Scenario: Steelers third-year linebacker Sean Spence will play 500 or more snaps in 2014.
Why it will happen: Lost in the celebration of his incredible comeback, overcoming a significant knee injury that's held him out of the last two regular seasons, is the reason the Steelers selected Spence in the first place - athleticism. What Spence lacks in size he makes up for in speed, both in his legs as well as his mind. He's smart enough of a player where he can gain speed by being able to anticipate the play as well as movement from the offense during the play.
That gives him value as a player and his versatility as an athletic short-field zone defender could make him a key player in sub coverage packages.
Add in the possibility Spence plays a significant role on special teams it's easy to see how he could play 500 snaps, and with it, likely win the NFL's Comeback Player of the Year award, as well as the Steelers' nomination for the Ed Block Courage Award.
Why it won't happen: His intelligence and athleticism will help him neutralize his less-than-superior size disadvantage and become a productive sub-package linebacker. But that's exactly the key. In order for Spence to get on the field often enough to see 500 snaps (for comparison, Vince Williams played 400 snaps last season), he's going to have to show he can play in the team's base defense as well as subs. In other words, he's going to have to show he can stop the run as well as cover receivers in space.
While it wouldn't necessarily mean Spence is a liability against the run, the Steelers' depth is enough to suggest they could keep a fairly regular rotation of players coming in and out - even veteran stalwart Lawrence Timmons might see a reduction in snaps just for the sake of keeping him fresh for later in the season.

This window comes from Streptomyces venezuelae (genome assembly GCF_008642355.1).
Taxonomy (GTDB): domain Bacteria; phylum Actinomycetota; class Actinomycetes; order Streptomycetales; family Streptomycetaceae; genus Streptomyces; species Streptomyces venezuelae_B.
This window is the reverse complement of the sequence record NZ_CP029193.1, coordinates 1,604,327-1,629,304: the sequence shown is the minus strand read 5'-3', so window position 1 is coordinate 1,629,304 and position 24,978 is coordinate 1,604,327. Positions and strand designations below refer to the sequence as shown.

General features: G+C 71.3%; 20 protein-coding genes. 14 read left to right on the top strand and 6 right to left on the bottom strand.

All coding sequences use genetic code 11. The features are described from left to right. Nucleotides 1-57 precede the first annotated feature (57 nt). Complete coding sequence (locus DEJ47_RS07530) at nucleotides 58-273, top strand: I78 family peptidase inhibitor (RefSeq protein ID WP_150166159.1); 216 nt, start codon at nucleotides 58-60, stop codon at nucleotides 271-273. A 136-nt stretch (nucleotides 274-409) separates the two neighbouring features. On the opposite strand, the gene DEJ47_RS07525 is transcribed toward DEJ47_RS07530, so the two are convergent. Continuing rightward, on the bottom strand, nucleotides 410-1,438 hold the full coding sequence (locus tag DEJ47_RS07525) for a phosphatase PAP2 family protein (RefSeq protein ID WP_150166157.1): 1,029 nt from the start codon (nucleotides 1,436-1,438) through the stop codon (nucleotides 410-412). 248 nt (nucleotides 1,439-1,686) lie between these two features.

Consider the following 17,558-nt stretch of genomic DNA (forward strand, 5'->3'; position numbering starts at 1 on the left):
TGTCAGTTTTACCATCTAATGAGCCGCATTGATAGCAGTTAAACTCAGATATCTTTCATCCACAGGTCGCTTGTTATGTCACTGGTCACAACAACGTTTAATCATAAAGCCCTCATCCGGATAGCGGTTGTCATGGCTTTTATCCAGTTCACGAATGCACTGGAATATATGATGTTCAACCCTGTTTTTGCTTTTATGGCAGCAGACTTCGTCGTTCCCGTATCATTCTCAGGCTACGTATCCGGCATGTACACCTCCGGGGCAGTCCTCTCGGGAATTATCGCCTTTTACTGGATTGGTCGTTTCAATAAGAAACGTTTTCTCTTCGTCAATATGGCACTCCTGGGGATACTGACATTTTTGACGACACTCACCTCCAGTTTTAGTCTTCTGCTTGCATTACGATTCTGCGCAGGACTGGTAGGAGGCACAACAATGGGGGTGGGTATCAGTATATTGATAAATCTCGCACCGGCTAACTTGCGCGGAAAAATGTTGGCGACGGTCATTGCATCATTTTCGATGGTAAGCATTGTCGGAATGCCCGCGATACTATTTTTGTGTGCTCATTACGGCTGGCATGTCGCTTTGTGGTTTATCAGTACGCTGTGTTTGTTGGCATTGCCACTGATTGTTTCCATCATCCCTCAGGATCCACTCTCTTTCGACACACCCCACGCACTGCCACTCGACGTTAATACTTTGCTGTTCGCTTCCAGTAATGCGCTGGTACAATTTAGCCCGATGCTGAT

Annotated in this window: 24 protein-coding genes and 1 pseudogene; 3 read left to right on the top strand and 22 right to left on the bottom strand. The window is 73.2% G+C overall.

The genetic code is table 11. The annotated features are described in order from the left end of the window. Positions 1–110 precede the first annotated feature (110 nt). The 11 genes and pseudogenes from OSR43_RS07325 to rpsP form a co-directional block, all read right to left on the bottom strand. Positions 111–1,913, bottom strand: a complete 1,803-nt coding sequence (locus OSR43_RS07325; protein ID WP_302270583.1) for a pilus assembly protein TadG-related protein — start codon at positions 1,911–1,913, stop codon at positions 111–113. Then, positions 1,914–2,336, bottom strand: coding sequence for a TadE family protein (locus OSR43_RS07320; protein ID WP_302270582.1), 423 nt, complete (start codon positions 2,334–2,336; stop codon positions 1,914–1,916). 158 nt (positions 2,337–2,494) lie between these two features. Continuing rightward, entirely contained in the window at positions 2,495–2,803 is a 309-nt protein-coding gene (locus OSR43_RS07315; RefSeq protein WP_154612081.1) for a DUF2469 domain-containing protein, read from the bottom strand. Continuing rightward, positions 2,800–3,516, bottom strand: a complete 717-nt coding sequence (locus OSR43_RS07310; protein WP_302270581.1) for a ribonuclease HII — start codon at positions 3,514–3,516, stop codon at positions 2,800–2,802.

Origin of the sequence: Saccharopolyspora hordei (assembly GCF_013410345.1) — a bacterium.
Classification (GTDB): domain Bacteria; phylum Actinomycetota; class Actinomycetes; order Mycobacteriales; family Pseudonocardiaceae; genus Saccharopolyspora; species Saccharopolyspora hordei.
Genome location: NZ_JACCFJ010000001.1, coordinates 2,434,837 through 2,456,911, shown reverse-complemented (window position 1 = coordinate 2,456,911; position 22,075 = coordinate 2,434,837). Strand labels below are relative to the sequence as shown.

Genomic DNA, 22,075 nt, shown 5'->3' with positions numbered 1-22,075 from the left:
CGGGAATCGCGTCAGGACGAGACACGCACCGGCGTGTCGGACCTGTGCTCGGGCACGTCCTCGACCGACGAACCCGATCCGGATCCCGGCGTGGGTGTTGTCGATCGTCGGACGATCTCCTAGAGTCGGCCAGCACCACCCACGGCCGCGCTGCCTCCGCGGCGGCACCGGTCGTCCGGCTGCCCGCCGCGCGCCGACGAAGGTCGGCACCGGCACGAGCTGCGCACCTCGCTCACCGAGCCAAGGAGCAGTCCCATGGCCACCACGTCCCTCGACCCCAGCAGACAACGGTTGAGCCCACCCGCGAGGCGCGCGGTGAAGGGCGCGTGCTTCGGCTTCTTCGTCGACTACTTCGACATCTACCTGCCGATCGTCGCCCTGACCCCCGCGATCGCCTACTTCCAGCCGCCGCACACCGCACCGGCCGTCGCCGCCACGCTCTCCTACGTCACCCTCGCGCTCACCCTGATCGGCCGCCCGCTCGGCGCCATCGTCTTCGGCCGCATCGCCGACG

He may fall around the 400 snap mark like WIlliams did last year because he could be used in a similar role; but in on passing downs instead of running downs. That appears to be his highest and best use, provided he is back all the way from his injury.
If he isn't, that would be the main reason why he doesn't play an average of 32 snaps a game.
Keys: It will come down to how well-rounded of a player he can be. Logging that many snaps really will only happen if he's capable of playing on all three downs, which may or may not happen based on several things, not just his ability or his health. The team may simply want to only play him in sub packages, or they may only want to play him 10-15 snaps a game early in the season.
Injuries will play a key role here too. If Timmons, Williams or Ryan Shazier are injured, that's more snaps to rotate around the remaining group.
It's an interesting benchmark, one that really can't be seen as a failure if he doesn't reach, but Spence seems right on track to make an impact this season, even if it isn't with a significant amount of playing time.